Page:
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Special Ed Kids Were Shunted Back Online. Is It a Move to the Virtual Basement?

Distance learning left lots of students with disabilities far behind. Advocates say moving their recovery services online could well make things worse

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Days before its summer programs were scheduled to start, Minneapolis Public Schools sent a letter to the parents of hundreds of children with disabilities saying the in-person services the families had been promised had been moved online. For many, it was a one-two punch: Students needed the summer support to recover ground lost during distance learning, which didn’t work for many of them.

But there they were, being shifted back to a digital setting. 

The district said it could not staff in-person programs, but parents and advocates from local nonprofits clapped back angrily, noting that other Minnesota districts — and a dozen other Minneapolis summer programs — were fully staffed. Federal and state laws prohibit both making unilateral changes to special education services and relying on parents to supervise instruction, they noted in a letter to district leaders.      

The letter also charged that the decision discriminated against a category of students who require the most support — overwhelmingly children of color — and blasted school leaders for rejecting options suggested by the families.

“In the few hours since we received this letter, we have already been able to brainstorm better alternatives to what was proposed,” wrote a number of parents and advocates, including two groups representing the autism community. “Letters like the one families received from the district are indicative of the reason trust between students, families and the district is at an all-time low and the reason many families are choosing to leave the district.” 

“The Individuals with Disabilities in Education Act entitles our children to a Free and Appropriate Public Education,” they added. “We believe there is nothing appropriate about using a mechanism to deliver services that already failed our children once before, and there is nothing free about delivery models that require parents and caregivers to provide the services that are supposed to be provided by paid professionals.”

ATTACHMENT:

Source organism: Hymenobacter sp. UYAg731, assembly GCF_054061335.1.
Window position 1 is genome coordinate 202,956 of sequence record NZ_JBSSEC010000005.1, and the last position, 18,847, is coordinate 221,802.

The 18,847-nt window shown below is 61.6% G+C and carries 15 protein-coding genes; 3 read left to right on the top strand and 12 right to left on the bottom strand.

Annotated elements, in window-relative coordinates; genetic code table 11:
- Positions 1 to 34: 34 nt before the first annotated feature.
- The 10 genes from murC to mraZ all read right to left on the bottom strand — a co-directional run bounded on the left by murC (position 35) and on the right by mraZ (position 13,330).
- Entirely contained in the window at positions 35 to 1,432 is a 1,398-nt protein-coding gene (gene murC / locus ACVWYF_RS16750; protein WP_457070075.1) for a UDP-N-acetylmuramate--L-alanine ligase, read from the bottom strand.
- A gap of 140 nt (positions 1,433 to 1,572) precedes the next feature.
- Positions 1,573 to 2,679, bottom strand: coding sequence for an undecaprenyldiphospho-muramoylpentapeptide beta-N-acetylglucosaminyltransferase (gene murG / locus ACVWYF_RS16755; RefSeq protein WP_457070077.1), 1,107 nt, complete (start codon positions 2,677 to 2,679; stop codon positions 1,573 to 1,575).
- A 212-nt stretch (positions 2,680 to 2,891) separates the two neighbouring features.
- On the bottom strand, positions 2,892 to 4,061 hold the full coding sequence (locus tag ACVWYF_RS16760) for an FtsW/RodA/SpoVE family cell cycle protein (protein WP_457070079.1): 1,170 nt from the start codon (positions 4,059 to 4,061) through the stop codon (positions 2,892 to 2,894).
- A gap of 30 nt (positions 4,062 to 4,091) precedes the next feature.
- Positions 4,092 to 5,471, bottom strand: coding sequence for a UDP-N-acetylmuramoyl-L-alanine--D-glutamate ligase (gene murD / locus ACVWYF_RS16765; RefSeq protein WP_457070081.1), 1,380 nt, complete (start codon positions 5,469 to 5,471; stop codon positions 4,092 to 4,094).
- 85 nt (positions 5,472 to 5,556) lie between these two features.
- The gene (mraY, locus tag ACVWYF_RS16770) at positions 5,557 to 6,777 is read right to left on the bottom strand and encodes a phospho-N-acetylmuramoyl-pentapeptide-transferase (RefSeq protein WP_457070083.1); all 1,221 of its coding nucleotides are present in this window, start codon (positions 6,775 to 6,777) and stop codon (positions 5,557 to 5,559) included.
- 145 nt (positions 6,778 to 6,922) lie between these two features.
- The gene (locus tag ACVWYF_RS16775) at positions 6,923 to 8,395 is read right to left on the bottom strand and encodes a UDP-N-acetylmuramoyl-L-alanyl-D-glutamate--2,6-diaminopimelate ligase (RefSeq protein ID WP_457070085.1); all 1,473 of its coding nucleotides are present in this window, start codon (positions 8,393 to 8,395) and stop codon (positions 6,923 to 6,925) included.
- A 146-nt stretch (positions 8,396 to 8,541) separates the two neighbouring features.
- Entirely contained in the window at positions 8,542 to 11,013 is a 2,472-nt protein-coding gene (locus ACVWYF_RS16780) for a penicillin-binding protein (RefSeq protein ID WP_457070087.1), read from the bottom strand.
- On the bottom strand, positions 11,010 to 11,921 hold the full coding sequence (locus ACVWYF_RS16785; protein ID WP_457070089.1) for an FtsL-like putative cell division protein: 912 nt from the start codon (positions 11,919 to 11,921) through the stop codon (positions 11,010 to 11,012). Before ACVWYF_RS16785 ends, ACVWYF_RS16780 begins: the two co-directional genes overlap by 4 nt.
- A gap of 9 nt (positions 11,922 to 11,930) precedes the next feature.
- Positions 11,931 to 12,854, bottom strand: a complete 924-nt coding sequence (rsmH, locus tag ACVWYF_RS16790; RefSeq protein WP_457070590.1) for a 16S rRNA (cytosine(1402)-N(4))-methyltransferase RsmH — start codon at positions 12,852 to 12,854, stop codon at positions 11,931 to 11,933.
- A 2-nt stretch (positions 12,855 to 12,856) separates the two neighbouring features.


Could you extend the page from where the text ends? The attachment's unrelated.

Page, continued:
Disability advocates say the parents are right — but are also likely stuck. Lodging complaints, particularly grievances alleging systemic violations, requires resources most don’t have. Even if they could afford a lawyer, there is just one with the requisite expertise taking cases in Minnesota. And as families scrambled to find care on a few days’ notice for children they thought would be in school, most were overwhelmed.

The 74 asked to interview Minneapolis district leaders about the parents’ and advocates’ concerns — including their belief that the shift was illegal. A spokesperson responded with a written statement similar to the one sent to families, saying the district could not hire enough licensed special education teachers and had moved approximately 450 students to online learning.

The district “is proactively addressing this issue through a residency program with the University of St. Thomas and developing an internal paid teacher preparation program,” the statement says. “The fruits of those labors, however, are in the future.”

Advocates for the families also point out that at the same time school leaders were planning the summer’s programs, district officials — including the administrator overseeing special education — were bargaining new union contracts with the teachers and aides needed to staff in-person classes. Just as they agreed to provisions making up the weeks schools were closed by a strike, negotiators could have included extended special education services in their talks, the advocates say.      

State officials and disability attorneys say a lack of staff or facilities is not an excuse for failing to provide special education services. And neighboring school districts of comparable size, including St. Paul Public Schools and the Rosemount-Apple Valley-Eagan Independent School District, told The 74 their in-person summer programs for children with disabilities were fully staffed. St. Paul was able to hire some 50 extra special educators through an agency that provides substitute teachers. Rosemount dramatically increased pay.

Hundreds of individual plans, one blanket shift 

Anticipating increased demand for services as schools reopened after pandemic closures, Minnesota enacted a law requiring schools to meet last fall with the families of every special education student to create a “recovery” plan ensuring that, going forward, they’d get the therapies and tailored instruction they missed.